Somewhere deep down in the base of my brainstem there is the idea that Gold is only valuable if you hold it in your hands - if you control it directly - if you can hide it and find it.

I like to look at my wee stack once in a while and ponder that the Gold in it was actually leased out by some stupid Central Banker a few decades ago - those morons still hold it on their books as an asset of theirs, but it's now just a book entry for something they owned years ago. You see, it's been re-hypothicated and melted down a few times - and guess what - now it's mine.

Oct 25, 2012 - 11:56am

sure wish da sheep who

claim they gold bugs and silver spoons would stop tryin to time the market and just get in there and get your positions already... you is holding up the bus for the rest of us. lets start shaking these dim wits out and makes em chit or get off da pot already.... and you know who you are.... cmon man.....

Oct 25, 2012 - 11:56am

The Only Way To Go Forward Is to Go Back

Most people assume that the Federal Reserve Bank is federal--that is, part of the united States' government. However, the Ninth Circuit Court put that issue to rest in 1982 when they adjudicated:

"Examining the organization and function of the Federal Reserve Banks, and applying the relevant factors, we conclude that the Reserve Banks are not federal instrumentalities for purposes of the FTCA, but are independent, privately-owned and locally controlled corporations." [Lewis vs. U.S., 680 F. 2d 1239, 1241]...

....The passage of the Federal Reserve Act was unconstitutional because 1) the US Constitution prohibited "bills of credit" (i.e., paper notes) and 2) the US Constitution would have to be amended to go off the silver and gold coin standard for money. The US Constitution, the supreme Law of the Land, can only be amended pursuant to Article V. The US Constitution cannot be amended by statute.

Oct 25, 2012 - 12:00pm

That 500 tons of gold China imported....

it had to come from somewhere. And that means someone, either the bullion banks or a central bank has 500 tons less. If it was true that there were derivatives on gold in a ratio of 100 to 1, then at this point it must be higher.

If you believe as I do that China will use their gold as backing for their currency at some point, then you know that that 500 tons are not coming back into the market.

Therefor, gold cannot stay at $1700 level forever. The demand for gold bullion has to be outstripping supply. China is acquiring it at a rate that suggests they know its price is artificially low. The fundamentals of gold have never been stronger.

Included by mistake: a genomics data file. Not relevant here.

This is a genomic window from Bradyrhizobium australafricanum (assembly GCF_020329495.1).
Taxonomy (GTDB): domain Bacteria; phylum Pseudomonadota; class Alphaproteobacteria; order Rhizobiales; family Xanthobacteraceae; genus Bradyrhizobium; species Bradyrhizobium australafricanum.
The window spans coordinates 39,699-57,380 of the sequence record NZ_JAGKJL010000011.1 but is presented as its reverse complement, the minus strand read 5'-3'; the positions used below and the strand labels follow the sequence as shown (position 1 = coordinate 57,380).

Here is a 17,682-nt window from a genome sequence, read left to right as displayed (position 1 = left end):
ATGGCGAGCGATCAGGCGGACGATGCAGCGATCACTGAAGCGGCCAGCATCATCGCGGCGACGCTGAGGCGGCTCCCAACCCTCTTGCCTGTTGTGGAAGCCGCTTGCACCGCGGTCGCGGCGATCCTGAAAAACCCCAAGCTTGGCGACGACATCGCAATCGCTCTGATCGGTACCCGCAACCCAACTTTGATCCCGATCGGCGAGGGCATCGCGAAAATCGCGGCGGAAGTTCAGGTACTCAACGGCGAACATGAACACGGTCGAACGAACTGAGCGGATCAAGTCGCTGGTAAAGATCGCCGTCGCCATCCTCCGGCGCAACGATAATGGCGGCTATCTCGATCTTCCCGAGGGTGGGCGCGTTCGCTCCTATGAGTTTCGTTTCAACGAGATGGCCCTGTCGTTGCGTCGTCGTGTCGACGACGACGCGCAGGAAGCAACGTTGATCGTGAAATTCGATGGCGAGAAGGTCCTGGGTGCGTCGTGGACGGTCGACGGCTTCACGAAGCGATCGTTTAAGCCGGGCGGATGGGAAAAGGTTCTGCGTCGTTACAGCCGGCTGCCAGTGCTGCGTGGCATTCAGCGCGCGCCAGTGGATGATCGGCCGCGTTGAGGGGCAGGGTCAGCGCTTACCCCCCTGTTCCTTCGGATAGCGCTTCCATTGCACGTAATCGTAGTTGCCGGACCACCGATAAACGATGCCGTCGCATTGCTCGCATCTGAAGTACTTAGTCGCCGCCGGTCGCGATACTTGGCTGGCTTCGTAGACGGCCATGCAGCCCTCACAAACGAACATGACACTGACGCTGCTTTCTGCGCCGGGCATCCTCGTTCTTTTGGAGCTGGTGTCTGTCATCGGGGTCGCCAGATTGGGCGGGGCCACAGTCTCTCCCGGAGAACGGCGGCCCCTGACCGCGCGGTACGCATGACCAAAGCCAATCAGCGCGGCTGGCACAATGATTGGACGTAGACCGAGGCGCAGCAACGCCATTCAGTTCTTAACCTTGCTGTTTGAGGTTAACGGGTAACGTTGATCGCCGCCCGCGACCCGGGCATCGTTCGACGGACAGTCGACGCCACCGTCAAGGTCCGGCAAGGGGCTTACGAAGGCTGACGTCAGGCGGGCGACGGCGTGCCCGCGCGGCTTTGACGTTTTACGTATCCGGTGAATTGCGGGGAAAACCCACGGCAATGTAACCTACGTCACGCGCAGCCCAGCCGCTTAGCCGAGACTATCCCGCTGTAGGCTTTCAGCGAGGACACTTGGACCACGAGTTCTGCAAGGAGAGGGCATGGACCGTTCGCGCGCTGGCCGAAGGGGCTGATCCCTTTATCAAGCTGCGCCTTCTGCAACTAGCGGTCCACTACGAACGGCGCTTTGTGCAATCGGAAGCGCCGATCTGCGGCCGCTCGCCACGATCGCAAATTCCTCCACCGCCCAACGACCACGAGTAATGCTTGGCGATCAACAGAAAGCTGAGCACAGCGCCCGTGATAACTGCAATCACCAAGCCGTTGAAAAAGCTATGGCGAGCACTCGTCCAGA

Oct 25, 2012 - 12:02pm

chinese silver

the chinese (and east asia in general) have had a cultural affinity to silver for millennia. china was trading silver/gold at 8-10/1 while europe was 16/1. the silver/gold arbitrage between europe and the orient was an important adjunct to the spice trade.

china was on a silver standard long after the west went to gold. silver is embedded in their myths, their values, their culture.

the chinese have long memories. measured in generations, not in years.

when the chinese people, in sufficient numbers, become wealthy enough to buy silver, pow! to the moon!

Jan Roos
Oct 25, 2012 - 12:03pm


I think it is safe to assume that the Chinese are planning on going on some kind of gold standard in the near future.

If silver were going to play a monetary role in this as well, wouldn't the governmnet be importing massive quantities of silver as well?

Maybe they are, I just don't know it yet.


Admiral Ag Bar
Oct 25, 2012 - 12:07pm

Istack <-- mad skillz

I am convinced Istack created a program to ping Turd's site for new posts. Very impressive indeed. Perma-first. I like it!

Another great post Turd. We are holding fast and keeping the faith. We will be vindicated.

Katie Rose
Oct 25, 2012 - 12:09pm

Random thoughts

Yesterday I intended to purchase two Canadian Wildlife Series coins. I was very excited about it. That was all I could afford this month and I was jazzed! Just as I was ready to hit "purchase" the phone call came...

I have written about how I was totally blindsided by the lack of available straw in this ranching community. No straw anywhere for bedding for the animals. Without clean straw the barn gets really nasty smelling and the animals get really sick. Who wants to go into a barn and have their eyes water from the stench? Not me!

When I realized there was no straw I made twelve! indecision phone calls to local farmers asking about straw. And I waited and waited and waited. I waited for over a week and was getting very, very concerned. Not having straw is as calamitous as not having alfalfa to me.

So in the world of farming one 750 pound round bale of straw costs as much as a one oz. Canadian Wildlife series coin. The farmer only had two bales available. That was it. Twelve phone calls netted me just two large rounds of straw.

The straw won the monetary battle.